Wieland Tubes

Wieland’s New Generation of Evaporator Tubes Cut Scope 3 GHG Emissions, Including Refrigerant Use

Shell-and-tube heat exchangers using the new tubes are as efficient as predecessor units but reduce material procurement CO2e emissions by 50%.

Wieland Group, a German supplier specializing in copper and copper alloy products, including tubes for CO2 (R744) HVAC&R applications, reported in the company’s 2021/2022 Sustainability Report that its new generation of evaporator tubes (GEWA-B) had “lower [scope 3 greenhouse gas] emissions for energy consumption, the use of refrigerants, and the procurement of raw materials.”

Scope 3 emissions are those that a company is indirectly responsible for down its value chain. This is Wieland’s third sustainability report.

The company used the Greenhouse Gas Protocol for its first-ever analysis of its tubes’ GHG emissions in various scenarios “in detail within the cradle-to-gate system boundary and for the use phase,” the company said.

A reduction of scope 3 emissions was seen when comparing two different generations of shell-and-tube heat exchangers having the same efficiency, the company said, with the GEWA-B tubes reducing CO2e emissions by 50% in material procurement.

As nucleate boiling tubes, the GEWA-B product is “optimized for flooded and falling film evaporators in packed chillers for the air-conditioning and refrigeration industry,” Wieland says in a brochure. The tubes are available in various materials, including copper, copper alloys and stainless steel.

Seeking net-zero

The 200-year-old, family-owned company has increased its 2030 emission target reductions to 46.2% individually for scopes 1, 2 and 3 and intends to be net-zero by 2045. “This is ambitious but feasible given clear sustainability management,” said Erwin Mayr, CEO of the Wieland Group.

For direct production (scope 1) emissions reductions, the company plans to systematically electrify its gas-fired plants, acknowledging doing so has the potential to increase its indirect emissions from energy consumption (scope 2).

“Efficient energy management and the procurement of green energy are key factors in the quest to reduce scope 1 and scope 2 emissions,” Wieland said, adding that the company owns photovoltaic systems supplying 0.75MWp to its Ulm, Germany, facility and 2.2MWp to its facility in Singapore.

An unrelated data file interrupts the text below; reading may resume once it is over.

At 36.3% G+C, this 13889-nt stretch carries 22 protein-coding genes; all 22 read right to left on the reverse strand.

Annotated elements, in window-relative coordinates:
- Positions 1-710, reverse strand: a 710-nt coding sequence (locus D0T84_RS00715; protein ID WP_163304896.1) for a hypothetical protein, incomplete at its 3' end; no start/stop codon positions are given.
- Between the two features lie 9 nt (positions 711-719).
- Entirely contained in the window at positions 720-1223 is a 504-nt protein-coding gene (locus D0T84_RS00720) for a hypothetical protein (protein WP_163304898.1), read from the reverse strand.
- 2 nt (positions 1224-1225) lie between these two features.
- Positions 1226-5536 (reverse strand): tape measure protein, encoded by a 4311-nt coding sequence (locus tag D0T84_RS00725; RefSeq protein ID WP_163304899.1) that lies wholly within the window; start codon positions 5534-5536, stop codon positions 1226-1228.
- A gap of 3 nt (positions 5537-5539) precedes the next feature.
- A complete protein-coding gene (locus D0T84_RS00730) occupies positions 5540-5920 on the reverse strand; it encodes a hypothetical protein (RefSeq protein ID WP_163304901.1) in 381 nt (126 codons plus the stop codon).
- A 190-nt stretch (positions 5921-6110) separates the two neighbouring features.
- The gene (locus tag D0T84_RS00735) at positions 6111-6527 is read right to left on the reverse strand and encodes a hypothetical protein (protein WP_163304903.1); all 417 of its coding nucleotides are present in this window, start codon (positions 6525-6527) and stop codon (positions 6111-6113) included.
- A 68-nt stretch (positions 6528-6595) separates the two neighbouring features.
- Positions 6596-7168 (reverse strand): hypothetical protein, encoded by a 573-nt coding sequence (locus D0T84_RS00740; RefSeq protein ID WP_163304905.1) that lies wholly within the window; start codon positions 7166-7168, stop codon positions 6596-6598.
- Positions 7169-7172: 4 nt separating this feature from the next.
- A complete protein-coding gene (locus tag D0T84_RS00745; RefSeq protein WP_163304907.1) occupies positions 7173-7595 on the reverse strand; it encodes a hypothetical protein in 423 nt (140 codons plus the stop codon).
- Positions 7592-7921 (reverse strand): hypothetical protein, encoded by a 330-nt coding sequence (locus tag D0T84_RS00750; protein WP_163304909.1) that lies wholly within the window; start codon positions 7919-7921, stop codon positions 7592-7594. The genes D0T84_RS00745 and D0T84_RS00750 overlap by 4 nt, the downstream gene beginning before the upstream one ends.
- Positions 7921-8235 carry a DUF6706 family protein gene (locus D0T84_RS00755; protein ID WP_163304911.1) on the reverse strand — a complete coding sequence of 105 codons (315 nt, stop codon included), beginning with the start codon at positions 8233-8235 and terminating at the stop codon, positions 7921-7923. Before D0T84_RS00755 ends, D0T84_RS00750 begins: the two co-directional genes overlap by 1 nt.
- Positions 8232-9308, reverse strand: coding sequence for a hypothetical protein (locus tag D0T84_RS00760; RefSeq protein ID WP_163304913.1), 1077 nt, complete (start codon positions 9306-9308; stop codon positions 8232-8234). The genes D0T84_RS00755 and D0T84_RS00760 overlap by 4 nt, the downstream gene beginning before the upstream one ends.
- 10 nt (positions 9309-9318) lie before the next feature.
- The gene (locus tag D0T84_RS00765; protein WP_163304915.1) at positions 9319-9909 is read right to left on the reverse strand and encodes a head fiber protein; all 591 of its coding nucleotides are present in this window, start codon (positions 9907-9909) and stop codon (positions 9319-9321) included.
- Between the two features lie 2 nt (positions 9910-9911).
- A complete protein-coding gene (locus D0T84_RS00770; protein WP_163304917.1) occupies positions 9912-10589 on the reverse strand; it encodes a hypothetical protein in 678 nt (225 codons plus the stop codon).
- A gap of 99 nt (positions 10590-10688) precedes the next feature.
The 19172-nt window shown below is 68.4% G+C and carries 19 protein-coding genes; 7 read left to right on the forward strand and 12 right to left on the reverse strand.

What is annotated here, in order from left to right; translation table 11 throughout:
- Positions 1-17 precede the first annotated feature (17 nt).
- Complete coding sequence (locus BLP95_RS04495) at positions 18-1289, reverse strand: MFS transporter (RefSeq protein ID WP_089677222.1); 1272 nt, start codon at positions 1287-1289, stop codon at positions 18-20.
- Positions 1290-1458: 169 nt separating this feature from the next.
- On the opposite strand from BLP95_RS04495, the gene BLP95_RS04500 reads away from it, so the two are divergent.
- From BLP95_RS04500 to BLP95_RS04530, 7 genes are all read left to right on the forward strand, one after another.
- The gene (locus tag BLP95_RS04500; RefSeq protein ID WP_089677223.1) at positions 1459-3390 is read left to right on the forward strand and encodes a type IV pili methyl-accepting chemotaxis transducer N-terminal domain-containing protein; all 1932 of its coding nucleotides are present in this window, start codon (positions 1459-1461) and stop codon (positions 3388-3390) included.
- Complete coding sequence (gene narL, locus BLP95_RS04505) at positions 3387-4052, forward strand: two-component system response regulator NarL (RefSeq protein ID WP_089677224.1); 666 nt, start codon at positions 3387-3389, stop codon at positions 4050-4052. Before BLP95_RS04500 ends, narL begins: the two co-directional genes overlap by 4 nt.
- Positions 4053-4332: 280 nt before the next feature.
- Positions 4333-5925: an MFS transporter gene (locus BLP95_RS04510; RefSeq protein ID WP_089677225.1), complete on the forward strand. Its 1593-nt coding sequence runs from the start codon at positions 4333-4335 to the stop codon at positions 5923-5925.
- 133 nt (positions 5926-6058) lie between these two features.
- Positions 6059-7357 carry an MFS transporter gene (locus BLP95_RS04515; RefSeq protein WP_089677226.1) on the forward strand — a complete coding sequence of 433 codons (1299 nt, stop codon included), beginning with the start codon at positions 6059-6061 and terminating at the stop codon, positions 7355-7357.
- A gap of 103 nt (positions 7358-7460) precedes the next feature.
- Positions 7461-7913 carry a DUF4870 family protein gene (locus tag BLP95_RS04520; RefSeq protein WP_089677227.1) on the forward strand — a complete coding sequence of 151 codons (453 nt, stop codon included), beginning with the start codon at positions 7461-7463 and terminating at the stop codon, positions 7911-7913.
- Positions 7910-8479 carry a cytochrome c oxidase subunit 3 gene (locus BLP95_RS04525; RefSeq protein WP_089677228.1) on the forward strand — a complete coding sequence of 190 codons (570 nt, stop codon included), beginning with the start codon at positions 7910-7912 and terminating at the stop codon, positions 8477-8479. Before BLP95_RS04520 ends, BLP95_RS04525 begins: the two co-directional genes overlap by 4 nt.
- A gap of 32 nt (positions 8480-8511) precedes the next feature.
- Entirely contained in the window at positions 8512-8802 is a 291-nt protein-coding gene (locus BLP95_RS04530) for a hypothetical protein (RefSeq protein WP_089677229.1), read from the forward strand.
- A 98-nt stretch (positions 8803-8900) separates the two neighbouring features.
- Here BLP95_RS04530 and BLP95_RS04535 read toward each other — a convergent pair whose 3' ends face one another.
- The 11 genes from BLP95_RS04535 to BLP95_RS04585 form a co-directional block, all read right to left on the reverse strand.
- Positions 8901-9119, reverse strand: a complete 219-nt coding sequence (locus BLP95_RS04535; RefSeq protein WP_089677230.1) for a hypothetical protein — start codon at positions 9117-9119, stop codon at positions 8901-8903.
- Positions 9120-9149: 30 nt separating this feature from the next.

The company intends to expand photovoltaic production up to 50MWp and has announced plans to build a 24-hectare (59.3-acre) solar park in Erbach, Germany, with an expected production of 26GWh a year.

To reduce its scope 3 emissions, Wieland seeks further expansion of its recycling activities, reducing the use of high-emission primary metals. “In the year under review, we were able to increase the recycled content in our Group-wide product portfolio to 75.6%,” Wieland reported, adding that it aims to achieve over 90% recycled content by 2030.

Last year, Wieland reported cutting its GHG emissions by 10%. The London-based Carbon Disclosure Project recently put Wieland in the top 36% of its international peers in the “climate change” category.

The environmental, social and corporate governance (ESG) evaluator EcoVadis awarded the company a silver medal in January 2023 based on sustainability and corporate social responsibility, an upgrade from its 2022 bronze medal.

“Our target is to further improve Wieland’s sustainability performance and, thus, our rating results,” said Mayr.

“[The new tubes have] lower GHG emissions for energy consumption, the use of refrigerants, and the procurement of raw materials.”

Wieland 2021/2022 Sustainability Report

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